Page 8: BOOM! Some version of the script probably had a big fight scene here, but it’s unnecessary and wise that they skipped it. Cassandra is pissed and ready to explode some Valkyries. At this point, the only person who has more beef with Woden is Mimir, and he’s just a severed head. The half-page magical explosion, and its aftermath are another tour de force in light and color from Matt Wilson. Wilson colors a LOT of comics and always does great work, but I’m confident in saying that WicDiv is the all-time greatest showcase of his talents.

Page 9: Again, such good visual storytelling. We don’t really know the minutia of the superpowers here, but the Norns are flying and carrying Laura with magical energy whips. That seems sorta in their wheelhouse yeah? In the background, the purple lightning bolts make me thing Baal just showed up and he’s pissed.

The broken gate at Kennington Station also tells a complicated action beat with just a quick image.

And then Luci finally gets to speak-

Page 10: You’ve got to be impressed with how easily Gillen slips back into Luci’s voice. “The pissy little streak of piss is Ananke,” is quintessential Luci.

There’s a lot of beats flying by real fast, but we get a quiet moment for Laura to realize that Sakhmet is really most sincerely dead. It’s heavy but none of us, characters or readers, can sit with these feelings.


Page 11: I’ve never had my lips stitched shut, but it’s been a legitimate fear of mine since seeing freaking Doug Jones as Billy Butcherson in Hocus Pocus as a youth, so Tara reminding us that that shit hurts… makes me deeply uncomfortable. And impressed? Despite the agony, Luci found time for a sexy wink and then to warn Laura about Minerva/Ananke. Do you know how hard it is to make a wink sexy without needs stuck through your lips?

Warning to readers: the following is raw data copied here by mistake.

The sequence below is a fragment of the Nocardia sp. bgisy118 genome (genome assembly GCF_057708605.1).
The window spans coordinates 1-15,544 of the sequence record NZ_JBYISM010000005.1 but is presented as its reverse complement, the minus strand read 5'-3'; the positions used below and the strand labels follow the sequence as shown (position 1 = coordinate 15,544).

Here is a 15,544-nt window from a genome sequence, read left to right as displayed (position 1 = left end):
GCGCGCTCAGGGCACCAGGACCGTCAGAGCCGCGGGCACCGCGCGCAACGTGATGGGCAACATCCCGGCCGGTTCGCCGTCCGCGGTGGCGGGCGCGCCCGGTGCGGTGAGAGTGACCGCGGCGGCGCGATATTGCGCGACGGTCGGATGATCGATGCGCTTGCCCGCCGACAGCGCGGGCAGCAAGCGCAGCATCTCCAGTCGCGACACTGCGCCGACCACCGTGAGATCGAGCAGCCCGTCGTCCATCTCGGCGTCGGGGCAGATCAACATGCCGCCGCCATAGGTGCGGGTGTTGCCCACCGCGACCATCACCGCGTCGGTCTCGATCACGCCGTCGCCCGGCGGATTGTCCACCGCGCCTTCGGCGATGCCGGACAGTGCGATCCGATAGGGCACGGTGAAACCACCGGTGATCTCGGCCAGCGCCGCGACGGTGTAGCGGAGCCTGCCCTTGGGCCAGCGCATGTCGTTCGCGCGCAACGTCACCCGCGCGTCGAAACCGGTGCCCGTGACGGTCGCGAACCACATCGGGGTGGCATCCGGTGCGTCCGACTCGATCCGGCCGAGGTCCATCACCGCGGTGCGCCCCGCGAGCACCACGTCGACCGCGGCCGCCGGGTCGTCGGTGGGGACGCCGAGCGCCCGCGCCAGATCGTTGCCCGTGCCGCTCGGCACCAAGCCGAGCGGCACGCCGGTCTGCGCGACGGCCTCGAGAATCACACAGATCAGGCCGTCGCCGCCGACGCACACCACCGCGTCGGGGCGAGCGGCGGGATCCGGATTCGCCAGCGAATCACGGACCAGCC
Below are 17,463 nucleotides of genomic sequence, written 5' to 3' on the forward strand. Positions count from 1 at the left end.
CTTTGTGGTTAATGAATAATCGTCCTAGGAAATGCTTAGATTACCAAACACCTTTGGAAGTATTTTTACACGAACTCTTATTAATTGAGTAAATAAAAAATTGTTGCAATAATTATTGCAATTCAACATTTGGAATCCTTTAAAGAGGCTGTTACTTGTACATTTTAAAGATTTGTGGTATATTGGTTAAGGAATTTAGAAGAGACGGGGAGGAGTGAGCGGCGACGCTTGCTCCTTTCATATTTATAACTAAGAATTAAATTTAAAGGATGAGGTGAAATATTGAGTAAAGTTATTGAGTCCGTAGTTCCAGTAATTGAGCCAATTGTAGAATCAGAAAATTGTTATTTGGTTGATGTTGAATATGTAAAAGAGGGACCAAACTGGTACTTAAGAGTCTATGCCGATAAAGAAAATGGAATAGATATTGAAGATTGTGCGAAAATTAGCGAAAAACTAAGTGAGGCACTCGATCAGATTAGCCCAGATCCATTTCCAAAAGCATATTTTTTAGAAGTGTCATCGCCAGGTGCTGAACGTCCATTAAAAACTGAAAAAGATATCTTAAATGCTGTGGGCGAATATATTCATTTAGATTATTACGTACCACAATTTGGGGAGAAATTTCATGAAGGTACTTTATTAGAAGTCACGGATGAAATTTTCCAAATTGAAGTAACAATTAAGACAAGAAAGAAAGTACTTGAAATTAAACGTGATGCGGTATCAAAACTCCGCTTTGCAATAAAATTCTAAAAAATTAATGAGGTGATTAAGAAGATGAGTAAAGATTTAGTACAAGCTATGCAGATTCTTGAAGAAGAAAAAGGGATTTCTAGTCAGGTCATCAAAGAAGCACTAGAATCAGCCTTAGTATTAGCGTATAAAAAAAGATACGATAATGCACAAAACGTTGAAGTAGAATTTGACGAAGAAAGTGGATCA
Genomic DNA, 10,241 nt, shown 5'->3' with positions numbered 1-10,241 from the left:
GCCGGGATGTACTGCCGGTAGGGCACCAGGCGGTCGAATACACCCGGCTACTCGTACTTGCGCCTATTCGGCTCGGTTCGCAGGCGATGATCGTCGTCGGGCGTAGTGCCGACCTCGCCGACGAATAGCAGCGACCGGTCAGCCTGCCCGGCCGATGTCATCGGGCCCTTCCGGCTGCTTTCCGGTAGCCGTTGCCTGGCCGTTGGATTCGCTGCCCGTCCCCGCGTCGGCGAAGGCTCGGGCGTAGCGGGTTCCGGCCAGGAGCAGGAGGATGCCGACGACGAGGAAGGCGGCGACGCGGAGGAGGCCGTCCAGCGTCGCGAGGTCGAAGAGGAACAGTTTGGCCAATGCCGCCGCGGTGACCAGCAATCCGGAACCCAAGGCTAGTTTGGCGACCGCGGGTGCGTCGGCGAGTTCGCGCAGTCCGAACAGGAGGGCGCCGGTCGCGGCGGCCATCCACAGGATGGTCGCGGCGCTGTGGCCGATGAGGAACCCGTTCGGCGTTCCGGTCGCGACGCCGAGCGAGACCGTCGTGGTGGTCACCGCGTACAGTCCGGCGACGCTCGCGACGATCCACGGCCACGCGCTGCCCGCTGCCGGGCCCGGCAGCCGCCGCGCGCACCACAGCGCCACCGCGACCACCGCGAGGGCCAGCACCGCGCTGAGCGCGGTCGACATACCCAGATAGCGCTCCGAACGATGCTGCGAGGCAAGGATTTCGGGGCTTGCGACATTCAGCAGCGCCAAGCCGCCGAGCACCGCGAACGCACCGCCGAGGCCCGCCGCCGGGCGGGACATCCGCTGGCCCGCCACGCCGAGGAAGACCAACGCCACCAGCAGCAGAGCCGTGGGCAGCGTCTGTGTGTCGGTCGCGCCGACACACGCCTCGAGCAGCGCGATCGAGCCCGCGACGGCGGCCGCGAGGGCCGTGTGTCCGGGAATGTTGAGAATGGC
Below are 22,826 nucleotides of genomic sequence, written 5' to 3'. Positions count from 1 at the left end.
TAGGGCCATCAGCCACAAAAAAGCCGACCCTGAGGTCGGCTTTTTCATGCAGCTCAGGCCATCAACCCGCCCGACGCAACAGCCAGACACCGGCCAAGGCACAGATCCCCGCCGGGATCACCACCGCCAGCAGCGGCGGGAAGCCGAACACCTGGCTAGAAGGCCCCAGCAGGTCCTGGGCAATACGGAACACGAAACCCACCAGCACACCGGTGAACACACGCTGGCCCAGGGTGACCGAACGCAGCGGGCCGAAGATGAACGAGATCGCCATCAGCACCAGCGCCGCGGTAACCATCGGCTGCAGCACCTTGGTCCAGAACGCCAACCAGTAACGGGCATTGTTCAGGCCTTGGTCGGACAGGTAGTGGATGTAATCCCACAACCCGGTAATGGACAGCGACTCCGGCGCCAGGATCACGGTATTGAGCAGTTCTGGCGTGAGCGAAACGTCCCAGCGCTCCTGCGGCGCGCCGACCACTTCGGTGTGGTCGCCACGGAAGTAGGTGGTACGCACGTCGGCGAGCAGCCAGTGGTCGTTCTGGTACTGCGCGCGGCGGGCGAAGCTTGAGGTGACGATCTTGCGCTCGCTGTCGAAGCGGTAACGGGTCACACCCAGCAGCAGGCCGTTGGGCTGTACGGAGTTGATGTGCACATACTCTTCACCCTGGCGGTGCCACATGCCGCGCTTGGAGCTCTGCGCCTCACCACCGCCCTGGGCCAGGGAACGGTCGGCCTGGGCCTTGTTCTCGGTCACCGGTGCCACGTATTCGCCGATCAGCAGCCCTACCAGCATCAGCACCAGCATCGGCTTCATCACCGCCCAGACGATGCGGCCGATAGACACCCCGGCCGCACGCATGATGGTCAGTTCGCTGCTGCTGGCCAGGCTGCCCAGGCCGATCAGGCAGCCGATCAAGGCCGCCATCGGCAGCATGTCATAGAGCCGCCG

Then we get another heartbreaking beat where Inanna, kindly, slutty Inanna, reveals what he really cares about most in this world, and that’s Baal. It’s a flooring display of genuine deep love, but we again don’t have time for feelings because Laura is gonna get everyone new bodies. Wait, what?

wicked and divine 41-Tara-is-a-head

Page 12: Oh no, not everyone. Luci, Inanna, Tara, and Mimir… one of them will have to remain a head. That’s when Tara, the god with the smallest presence in the series reminds us how deeply affecting her story is. “My body has been nothing but a horrorshow,” she says, “I can live without it.” I’m not sure that I’ve ever felt that way, but I definitely know people have. If you think about it, I guarantee that you do too. “I’m so sorry,” Inanna says, “it must be so terrible to feel like that.” Not only is that a wonderful beat reminding us of Inanna’s deep, radical kindness but it helps build a bridge of empathy for the reader (especially, I’d imagine, for male readers). Learn from Inanna and team WicDiv. If your friend feels shitty, even if their experience runs completely counter to your entire understanding to the world, make them feel heard and supported. Inanna is a good boy.

Page 13: I Hear You Calling. Canadian punk band Gob has this to say: “I hear you calling, calling for me out in the night/But it’s all bad and I know that/I hear you calling, calling for me out in the night/ But it’s all bad and I know that.”

Continued below

Page 14: There’s a brief panel for the transition into Baphomet’s domain, but otherwise this is a two-page spread. This half of the spread is shrouded in mysterious shadows, acting as the set-up.

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Page 15: And then there’s so much in the delivery that it’s almost overwhelming. Baphomet has been processing his grief by building a vast goth cathedral, preserving the three dead bodies of his girlfriend and levitating them at the alter. He’s also gone from cool young goth to sad, weird, latter-day Nick Cave. No longer are we in the tongue-in-cheek Murder Ballads era, we’ve moved into the more folksy and ponderous collaborations with Warren Ellis (sadly no, not that Warren Ellis). Short hair, neat suit, crushed soul.

Page 16: Let’s talk 9-panel grids. The good people over at the superhero Distinguished Competition are deep in a love affair with the dark comics of the 80s, and have been using 9-panel grids more than not. But why use them at all? There are lots of different motivations to do a page layout like this: the symmetry allows the artist to make and break patterns that are easy for the readers to catch and the simplicity of the design allows the team (and the reader!) to really zero in on the small details. Compare for example on this page, panels 1 and 3, panel 6, and panel 9. 1 and 3 are nearly identical. Baph looks shocked, grief-stricken, and lost, the only major different being that he’s snapping in panel 3. He’s snapping again in panel 6, but now he looks forlorn, with the dawning realization that he’s trapping himself in a sick, tragic limbo. Finally by panel 9, he’s defiant. He knows he’s setting himself up for misery, and he’s convinced he deserves it.